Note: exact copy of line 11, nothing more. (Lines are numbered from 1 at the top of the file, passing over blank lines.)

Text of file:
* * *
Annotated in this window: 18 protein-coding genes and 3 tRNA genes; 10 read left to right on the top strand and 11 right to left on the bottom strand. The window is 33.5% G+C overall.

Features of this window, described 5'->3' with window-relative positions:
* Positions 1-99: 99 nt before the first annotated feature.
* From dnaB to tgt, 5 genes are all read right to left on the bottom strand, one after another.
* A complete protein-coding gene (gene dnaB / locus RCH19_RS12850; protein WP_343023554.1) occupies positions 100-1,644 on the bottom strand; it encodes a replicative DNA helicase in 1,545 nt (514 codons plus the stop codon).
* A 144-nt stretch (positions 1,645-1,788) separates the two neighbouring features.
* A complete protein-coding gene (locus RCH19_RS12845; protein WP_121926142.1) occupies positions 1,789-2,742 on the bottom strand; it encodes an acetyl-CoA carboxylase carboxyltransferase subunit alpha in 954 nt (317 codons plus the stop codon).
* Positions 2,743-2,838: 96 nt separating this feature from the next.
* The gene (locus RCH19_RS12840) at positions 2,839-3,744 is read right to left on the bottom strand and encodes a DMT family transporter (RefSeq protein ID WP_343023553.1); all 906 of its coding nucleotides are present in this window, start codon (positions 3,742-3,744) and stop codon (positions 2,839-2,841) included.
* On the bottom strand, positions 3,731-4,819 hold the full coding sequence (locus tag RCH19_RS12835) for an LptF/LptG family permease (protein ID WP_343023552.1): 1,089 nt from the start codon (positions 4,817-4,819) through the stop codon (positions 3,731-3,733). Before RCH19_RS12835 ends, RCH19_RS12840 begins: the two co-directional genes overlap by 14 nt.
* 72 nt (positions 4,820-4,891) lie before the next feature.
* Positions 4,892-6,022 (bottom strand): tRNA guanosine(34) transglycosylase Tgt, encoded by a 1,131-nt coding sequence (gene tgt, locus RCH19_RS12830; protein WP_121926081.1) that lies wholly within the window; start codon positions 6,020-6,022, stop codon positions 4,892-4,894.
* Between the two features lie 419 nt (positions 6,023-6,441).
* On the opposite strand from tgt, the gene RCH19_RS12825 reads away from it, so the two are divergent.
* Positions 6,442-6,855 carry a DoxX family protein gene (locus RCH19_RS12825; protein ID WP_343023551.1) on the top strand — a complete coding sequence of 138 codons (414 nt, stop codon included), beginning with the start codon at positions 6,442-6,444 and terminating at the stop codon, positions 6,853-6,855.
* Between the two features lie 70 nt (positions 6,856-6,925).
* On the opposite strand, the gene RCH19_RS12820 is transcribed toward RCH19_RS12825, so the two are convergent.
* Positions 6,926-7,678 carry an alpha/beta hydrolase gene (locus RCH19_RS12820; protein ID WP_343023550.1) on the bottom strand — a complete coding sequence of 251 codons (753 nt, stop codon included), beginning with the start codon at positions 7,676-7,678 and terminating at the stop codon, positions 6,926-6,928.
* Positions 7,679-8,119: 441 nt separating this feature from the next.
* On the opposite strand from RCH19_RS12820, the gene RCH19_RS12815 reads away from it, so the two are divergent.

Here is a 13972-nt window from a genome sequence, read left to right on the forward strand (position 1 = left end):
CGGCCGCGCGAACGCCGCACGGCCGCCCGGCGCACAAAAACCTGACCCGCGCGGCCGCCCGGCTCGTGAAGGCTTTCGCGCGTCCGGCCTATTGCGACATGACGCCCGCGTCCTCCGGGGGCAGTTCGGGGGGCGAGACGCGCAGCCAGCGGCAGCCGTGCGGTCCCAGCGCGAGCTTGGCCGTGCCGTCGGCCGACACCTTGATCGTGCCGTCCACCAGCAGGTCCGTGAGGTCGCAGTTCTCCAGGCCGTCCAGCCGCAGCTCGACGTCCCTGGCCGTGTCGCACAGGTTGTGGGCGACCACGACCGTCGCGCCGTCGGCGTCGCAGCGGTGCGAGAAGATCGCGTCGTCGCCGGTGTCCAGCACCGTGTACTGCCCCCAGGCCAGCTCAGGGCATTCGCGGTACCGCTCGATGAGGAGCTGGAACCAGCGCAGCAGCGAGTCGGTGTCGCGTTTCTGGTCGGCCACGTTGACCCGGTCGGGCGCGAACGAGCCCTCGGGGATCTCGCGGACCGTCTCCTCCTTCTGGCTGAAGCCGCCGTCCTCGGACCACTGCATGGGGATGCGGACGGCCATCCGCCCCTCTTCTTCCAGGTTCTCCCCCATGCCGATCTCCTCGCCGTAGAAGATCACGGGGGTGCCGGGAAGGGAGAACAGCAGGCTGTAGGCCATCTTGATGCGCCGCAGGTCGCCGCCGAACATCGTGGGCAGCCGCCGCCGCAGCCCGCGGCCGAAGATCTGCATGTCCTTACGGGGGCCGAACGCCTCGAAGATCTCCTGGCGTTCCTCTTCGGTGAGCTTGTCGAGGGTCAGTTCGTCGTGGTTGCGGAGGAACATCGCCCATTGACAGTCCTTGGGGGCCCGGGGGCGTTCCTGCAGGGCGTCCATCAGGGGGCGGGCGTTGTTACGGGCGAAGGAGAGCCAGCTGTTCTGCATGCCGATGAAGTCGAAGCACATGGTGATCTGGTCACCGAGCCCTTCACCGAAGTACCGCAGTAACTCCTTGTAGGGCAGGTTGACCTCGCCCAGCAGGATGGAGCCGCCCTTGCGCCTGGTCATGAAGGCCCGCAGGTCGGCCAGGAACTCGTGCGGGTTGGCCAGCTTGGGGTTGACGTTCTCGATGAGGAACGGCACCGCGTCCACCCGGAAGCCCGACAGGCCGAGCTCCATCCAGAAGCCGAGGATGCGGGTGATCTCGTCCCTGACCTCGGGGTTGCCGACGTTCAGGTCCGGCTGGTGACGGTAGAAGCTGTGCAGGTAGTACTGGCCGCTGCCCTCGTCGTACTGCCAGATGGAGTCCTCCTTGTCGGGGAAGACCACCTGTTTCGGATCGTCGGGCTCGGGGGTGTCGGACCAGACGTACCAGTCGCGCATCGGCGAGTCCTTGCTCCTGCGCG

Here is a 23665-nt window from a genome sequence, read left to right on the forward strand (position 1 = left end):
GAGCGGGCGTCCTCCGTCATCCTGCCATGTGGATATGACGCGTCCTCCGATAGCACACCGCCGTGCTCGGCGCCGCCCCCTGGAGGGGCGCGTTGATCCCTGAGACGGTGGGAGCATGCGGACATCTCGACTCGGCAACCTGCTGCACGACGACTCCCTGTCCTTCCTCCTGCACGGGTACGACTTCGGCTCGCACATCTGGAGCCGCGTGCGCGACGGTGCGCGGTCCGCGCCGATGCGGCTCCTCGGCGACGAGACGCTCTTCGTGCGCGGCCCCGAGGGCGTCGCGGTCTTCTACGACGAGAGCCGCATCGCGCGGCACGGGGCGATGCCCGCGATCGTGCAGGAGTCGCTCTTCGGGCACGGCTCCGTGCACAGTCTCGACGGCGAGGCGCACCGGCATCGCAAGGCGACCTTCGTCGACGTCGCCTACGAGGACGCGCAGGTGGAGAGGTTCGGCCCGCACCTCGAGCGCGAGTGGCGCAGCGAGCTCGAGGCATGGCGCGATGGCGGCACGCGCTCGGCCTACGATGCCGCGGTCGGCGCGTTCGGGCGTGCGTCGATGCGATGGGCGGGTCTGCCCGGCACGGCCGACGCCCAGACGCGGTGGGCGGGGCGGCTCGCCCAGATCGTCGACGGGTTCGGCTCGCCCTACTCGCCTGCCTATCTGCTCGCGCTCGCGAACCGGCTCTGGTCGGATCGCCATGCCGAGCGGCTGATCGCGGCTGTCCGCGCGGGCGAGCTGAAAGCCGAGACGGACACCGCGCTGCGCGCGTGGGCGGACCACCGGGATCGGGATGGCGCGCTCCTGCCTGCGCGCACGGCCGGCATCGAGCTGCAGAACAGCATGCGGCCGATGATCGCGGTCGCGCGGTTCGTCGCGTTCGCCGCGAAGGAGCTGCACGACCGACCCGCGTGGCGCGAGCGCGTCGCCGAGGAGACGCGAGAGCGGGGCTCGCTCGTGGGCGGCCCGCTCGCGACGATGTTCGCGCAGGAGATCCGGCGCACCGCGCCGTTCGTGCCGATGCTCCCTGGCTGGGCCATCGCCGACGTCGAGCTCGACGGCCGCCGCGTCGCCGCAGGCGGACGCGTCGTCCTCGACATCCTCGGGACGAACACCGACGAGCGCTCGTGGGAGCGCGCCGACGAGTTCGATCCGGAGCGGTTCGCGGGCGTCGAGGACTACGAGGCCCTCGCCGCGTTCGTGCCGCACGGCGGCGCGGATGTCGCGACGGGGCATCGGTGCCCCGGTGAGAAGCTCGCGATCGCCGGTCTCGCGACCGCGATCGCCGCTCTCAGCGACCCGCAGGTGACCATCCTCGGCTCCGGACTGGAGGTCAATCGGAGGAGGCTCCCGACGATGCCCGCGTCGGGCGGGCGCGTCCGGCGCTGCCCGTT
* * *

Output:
* 72 nt (positions 4,820-4,891) lie before the next feature.